What’s it all about?:
This stunning debut captures the grotesque madness of a mystical under-land, as well as a girl’s pangs of first love and independence. Alyssa Gardner hears the whispers of bugs and flowers—precisely the affliction that landed her mother in a mental hospital years before. This family curse stretches back to her ancestor Alice Liddell, the real-life inspiration for Lewis Carroll’s Alice’s Adventures in Wonderland. Alyssa might be crazy, but she manages to keep it together. For now.
When her mother’s mental health takes a turn for the worse, Alyssa learns that what she thought was fiction is based in terrifying reality. The real Wonderland is a place far darker and more twisted than Lewis Carroll ever let on. There, Alyssa must pass a series of tests, including draining an ocean of Alice’s tears, waking the slumbering tea party, and subduing a vicious bandersnatch, to fix Alice’s mistakes and save her family. She must also decide whom to trust: Jeb, her gorgeous best friend and secret crush, or the sexy but suspicious Morpheus, her guide through Wonderland, who may have dark motives of his own.
What did I think?:
I’ve been wanting to read this debut novel, which is part of a series for a while, and again, Chrissi’s Cupboard Month in June provided the perfect opportunity. The cover art is absolutely beautiful and this continues within the book with purple pages and flowery illustrations along the sides of the pages. I love any book that takes a classic fairy tale and puts a new spin on it and A.G. Howard has written a perfect re-imagining of Alice in Wonderland with a twist, as we get to see the dark side of Lewis Carroll’s famous world down the rabbit hole. It tells the story of a teenager called Alyssa who is the descendant of Alice Liddell, whom in turn was the muse for Lewis Carroll, and the reason behind the weird and wonderful tales of Wonderland. Alyssa is a bit different from your average teenager, she hears the whispers of insects and flowers but is trying to keep it under wraps and bury her head in the sand, desperately hoping she is not afflicted with the same condition that led her mother to be admitted to a psychiatric institution. Alyssa is also very creative, and uses insects as her inspiration for her artwork. It’s perhaps not for everybody as she pins bugs to canvases, but she is clearly gifted and passionate about what she does, if only she could silence those pesky bugs!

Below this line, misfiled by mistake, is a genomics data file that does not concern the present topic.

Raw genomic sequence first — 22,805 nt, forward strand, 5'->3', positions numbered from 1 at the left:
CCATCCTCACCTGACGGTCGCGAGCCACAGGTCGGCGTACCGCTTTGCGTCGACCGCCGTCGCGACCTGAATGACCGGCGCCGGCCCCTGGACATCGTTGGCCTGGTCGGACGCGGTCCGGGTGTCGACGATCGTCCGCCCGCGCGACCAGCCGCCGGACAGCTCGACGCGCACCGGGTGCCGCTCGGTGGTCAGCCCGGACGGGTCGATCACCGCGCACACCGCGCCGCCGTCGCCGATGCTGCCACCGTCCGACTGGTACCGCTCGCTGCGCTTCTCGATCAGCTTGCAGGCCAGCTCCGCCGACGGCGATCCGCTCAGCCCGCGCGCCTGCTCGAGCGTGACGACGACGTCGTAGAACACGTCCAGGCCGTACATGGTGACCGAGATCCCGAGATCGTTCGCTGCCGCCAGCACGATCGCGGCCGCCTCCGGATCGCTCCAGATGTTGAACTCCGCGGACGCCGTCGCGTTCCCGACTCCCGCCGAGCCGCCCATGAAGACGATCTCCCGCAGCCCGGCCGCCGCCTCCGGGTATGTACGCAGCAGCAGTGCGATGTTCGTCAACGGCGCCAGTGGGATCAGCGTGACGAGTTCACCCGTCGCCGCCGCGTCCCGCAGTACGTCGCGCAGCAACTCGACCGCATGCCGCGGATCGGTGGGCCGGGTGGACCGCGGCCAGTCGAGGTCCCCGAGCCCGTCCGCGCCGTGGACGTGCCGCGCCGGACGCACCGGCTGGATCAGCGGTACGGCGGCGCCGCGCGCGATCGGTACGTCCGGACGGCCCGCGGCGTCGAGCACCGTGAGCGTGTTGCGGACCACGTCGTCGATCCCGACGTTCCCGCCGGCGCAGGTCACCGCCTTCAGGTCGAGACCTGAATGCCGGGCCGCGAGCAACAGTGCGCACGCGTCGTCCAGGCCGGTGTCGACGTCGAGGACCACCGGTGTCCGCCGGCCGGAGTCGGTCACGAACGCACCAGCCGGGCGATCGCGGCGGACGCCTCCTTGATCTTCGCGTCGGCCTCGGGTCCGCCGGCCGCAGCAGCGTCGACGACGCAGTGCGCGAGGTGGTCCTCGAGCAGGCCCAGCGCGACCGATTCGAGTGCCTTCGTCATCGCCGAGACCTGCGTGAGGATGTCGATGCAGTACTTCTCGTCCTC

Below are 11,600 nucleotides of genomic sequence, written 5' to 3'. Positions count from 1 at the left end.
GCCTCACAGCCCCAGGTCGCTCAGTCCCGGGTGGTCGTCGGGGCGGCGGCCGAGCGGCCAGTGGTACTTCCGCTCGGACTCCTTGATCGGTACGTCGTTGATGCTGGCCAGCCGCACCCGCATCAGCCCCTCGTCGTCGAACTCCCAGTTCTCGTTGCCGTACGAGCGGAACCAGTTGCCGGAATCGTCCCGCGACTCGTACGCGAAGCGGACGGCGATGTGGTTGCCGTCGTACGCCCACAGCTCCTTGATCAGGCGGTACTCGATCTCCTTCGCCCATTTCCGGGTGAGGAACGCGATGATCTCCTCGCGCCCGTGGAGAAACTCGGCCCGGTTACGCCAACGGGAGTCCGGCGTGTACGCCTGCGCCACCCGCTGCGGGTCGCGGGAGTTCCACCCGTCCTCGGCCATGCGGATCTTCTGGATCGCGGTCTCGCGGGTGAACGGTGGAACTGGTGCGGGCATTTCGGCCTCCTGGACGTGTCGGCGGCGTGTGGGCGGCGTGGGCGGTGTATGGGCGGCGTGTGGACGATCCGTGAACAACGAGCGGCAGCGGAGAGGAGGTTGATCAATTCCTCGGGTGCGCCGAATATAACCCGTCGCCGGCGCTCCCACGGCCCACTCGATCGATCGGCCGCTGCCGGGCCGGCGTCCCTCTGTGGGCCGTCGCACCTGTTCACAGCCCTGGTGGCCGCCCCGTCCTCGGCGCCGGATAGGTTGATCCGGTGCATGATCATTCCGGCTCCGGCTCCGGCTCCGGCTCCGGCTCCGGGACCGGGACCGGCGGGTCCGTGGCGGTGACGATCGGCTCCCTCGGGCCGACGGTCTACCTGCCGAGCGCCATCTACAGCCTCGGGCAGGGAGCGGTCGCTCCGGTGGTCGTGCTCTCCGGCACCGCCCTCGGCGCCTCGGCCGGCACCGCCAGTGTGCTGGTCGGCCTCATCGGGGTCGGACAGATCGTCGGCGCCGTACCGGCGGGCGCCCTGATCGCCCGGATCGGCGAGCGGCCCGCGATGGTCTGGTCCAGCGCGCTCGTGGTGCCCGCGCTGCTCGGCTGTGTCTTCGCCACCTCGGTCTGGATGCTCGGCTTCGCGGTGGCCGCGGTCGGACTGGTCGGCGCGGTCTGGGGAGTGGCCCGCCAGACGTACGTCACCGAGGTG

‘I’ve been collecting bugs since I was ten; it’s the only way I can stop their whispers. Sticking a pin through the gut of an insect shuts it up pretty quickly.’
The story really begins to pick up pace when a visit to her mother in the institution leaves her witnessing a particularly awful mental episode. Alyssa starts to wonder whether there may be some truth in the old stories and memories her mother used to tell her and the daily whisperings she has to endure from the bugs and plants. Another tumble down the rabbit hole with her friend (and crush) Jeb is definitely required as she attempts to lift the curse on her family that has passed from generation to generation. But this Wonderland is far darker than you can imagine with well-known characters like the White Rabbit and the Caterpillar appearing er… slightly differently is all I will say! Alyssa also meets Morpheus, a strange and mysterious character who has appeared to her regularly in her childhood in the form of a moth. Alyssa is told that she must complete several tasks before the curse on her family will be lifted and she can return home. One for example, is clearing up the sea of tears that Alice so annoyingly left during her adventure and which has made several of the inhabitants quite cross. Morpheus also completes a love triangle with Jeb who is beginning to realise his feelings for Alyssa, despite having a girlfriend in the “normal” world.
I don’t want to say too much more about the plot, but believe me, you’ll never look at Alice in Wonderland in the same way again! The characters were beautifully drawn with a clearly vivid imagination – the spider women gave me more than a few chills and the mysterious Morpheus both intrigued and delighted me. I also appreciated that the author didn’t go overboard with the romance element of the plot, there was so much going on anyway that I think it would have been too much, so I found it was excellently written and not shoved in the face of the reader. The world-building is incredible – I’ve already mentioned the imagination that must have gone into writing a book like this but I feel I have to mention again that it was written in such a way that you could lose yourself quite easily in a fantastical place. I’m really looking forward to the next novel in the series, Unhinged to re-join Alyssa and…hopefully Wonderland?
Would I recommend it?:
But of course!
Star rating (out of 5):